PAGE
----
Tuesday, June 14, 2005

"I will not kiss your fucking flag"

Today happens to be Flag Day. What better way to celebrate such a fucking pathetic event as this than by showing off some quality desecrations of the USSA flag. The Continental Op, posting at Red Harvest, is showcasing some of his fine work with the flag. Here are my two favorites from his collection:

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(click on images to enlarge them)

A wise and salty pig once passed along some insight to me about how flags and other such symbols can have a strange effect on people that can even lead to collectivist thinking if people aren't careful. While it is definitely some good advice to be careful with such symbolism, I'm gonna provide images of a couple of flags that I appreciate.

As much as I like this first one, I'm weary of displaying it too much since some people have perverted it by linking it to defense of neoconservative warfare. It's too bad that such people cling to this flag so much since I really dig the design of it.
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And here's the other one:
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4 Comments:

Blogger Wally Conger said...

Hmm. I can't say I've ever seen the Gadsden flag used as a symbol for "neoconservative warfare." I don't even see how it could be interpreted satisfactorily for that use. Curious. Ah well...I fly it on July 4th and get nothing but gripes from the neighbors.

10:03 AM  
Blogger freeman said...

It was just a couple of isolated incidents, but still...

I suppose the whole "don't tread on me" could be used by some people to mean that terrorists should not tread on us. There definitely is no satisfactory interpretation for such usage though, since plenty of people are being treaded on via Bush'ist foreign policy.

If you're going to fly a flag on July 4th, that definitely sounds like a good one to use.

9:49 PM  
Blogger Ozarks Nick said...

What in the world is a Libertarian Leftist?

7:19 PM  
Blogger freeman said...

Well, the name "Movement of the Libertarian Left" was coined by Samuel Edward Konkin III, so I'll let his own words do the explaining. Here is an excerpt from an interview with him:

Q: People who describe themselves, as Libertarians often don't want to be associated with left-wing. Leftists look at Libertarians with unwillingness. Where did you get the idea to call your organization the Movement of Libertarian Left?

SEK3 - Rothbard decided that we (the original LP radical caucus, who left the LP as the New Libertarian Alliance, and then promptly went Underground to build the Counter-Economy) were, using Marxist terminology, the Ultra-Left Adventurists and Left Sectarians. Some who remained close to him called me the Trotsky of the Movement. So it became natural to refer to us as the Libertarian Left in that context.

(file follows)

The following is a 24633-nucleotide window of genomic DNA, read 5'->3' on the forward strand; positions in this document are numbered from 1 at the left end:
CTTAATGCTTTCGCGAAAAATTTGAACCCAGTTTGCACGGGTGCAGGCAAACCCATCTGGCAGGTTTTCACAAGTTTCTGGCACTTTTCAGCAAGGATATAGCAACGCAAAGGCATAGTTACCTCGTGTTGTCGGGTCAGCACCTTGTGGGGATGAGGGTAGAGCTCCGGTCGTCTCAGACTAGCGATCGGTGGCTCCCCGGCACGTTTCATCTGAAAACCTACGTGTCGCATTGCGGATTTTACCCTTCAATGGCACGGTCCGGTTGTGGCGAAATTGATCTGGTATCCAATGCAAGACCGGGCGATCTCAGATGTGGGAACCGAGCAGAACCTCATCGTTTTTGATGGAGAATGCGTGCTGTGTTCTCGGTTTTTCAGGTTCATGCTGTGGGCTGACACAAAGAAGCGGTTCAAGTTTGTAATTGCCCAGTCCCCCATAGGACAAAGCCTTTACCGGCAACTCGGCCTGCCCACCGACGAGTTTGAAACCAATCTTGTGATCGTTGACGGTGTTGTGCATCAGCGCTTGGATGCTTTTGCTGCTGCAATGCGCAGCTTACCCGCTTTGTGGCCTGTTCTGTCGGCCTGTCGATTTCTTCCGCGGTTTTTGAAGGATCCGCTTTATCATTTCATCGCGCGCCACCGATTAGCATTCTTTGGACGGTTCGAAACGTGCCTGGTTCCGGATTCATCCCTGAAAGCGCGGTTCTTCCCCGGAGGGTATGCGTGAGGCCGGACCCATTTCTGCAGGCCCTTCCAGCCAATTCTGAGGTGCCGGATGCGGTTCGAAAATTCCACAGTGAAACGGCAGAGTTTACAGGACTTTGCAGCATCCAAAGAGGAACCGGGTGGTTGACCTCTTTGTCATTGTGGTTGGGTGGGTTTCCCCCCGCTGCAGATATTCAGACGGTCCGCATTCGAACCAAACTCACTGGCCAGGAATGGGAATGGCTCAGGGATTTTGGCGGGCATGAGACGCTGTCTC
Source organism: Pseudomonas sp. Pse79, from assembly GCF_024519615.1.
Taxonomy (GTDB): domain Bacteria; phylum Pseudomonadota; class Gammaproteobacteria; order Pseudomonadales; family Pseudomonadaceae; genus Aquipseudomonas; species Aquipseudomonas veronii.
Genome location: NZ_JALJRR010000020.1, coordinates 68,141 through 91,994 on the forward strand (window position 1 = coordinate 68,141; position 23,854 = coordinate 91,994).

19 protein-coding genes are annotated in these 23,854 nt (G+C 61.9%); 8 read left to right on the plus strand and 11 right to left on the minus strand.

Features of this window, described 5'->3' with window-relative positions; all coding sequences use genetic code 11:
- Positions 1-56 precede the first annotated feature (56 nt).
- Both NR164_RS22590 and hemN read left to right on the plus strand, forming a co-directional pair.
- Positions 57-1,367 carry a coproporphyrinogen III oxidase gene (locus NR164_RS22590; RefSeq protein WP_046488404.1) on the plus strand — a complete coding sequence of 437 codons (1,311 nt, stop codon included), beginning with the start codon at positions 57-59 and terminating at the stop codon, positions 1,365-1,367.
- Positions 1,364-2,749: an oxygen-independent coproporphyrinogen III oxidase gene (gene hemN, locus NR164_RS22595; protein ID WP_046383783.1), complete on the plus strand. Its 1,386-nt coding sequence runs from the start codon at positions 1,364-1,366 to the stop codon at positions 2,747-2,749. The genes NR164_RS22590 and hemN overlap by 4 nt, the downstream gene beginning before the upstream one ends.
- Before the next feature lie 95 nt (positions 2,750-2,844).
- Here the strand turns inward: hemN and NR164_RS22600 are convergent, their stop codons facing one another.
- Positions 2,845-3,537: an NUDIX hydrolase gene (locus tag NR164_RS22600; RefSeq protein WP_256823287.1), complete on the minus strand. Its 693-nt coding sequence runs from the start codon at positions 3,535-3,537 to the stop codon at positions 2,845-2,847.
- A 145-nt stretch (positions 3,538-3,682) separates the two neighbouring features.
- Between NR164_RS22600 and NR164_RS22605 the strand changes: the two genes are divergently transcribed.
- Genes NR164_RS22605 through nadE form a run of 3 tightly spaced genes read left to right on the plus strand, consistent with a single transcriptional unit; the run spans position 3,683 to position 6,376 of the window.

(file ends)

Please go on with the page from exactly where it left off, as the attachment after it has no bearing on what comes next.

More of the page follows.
Secondly, we interested in continuing Rothbard's 1960-69 alliance with the anti-nuke, then anti-war New Left, so when we decided to project a presence aboveground again, it made sense to use a label that would appeal to those remnants.

Thirdly, we didn't want NLA members who were building successful counter-economic enterprises to feel compelled to return to anti-political activism so we made it clear it was a different group who were willing to soil themselves working with non-agorists.

Finally, I had been reading for years the politics of Europe, Australia and Asia, and in 1978 I was fascinated with a group in France.

Recall that in France then there were two large parliamentary alliances, and, unlike American political coalitions, these were highly ideological. But in the Union of the Left AND the Center-Right alliance, there were members of the once-dominant party of France known as the Radicals. They had a largely free-market position on economics, though in neither coalition was even an old laissez-faire liberal position dominant. The Radical Partie proper remained allied with the Gaullists and Independent Republicans of Giscard d'Estaing, but there "left wing" had split off and joined the Union de Gauche as "The Movement of the Radicals of the Left" (literal translation of Mouvement des radicaux de gauche, or MRG). I liked the sound and implication of that so, with a slight bow to English grammar, our new aboveground activist group, to join forces with the "old" New Left to fight the imminent War in Central America, became the Movement of the Libertarian Left, or MLL.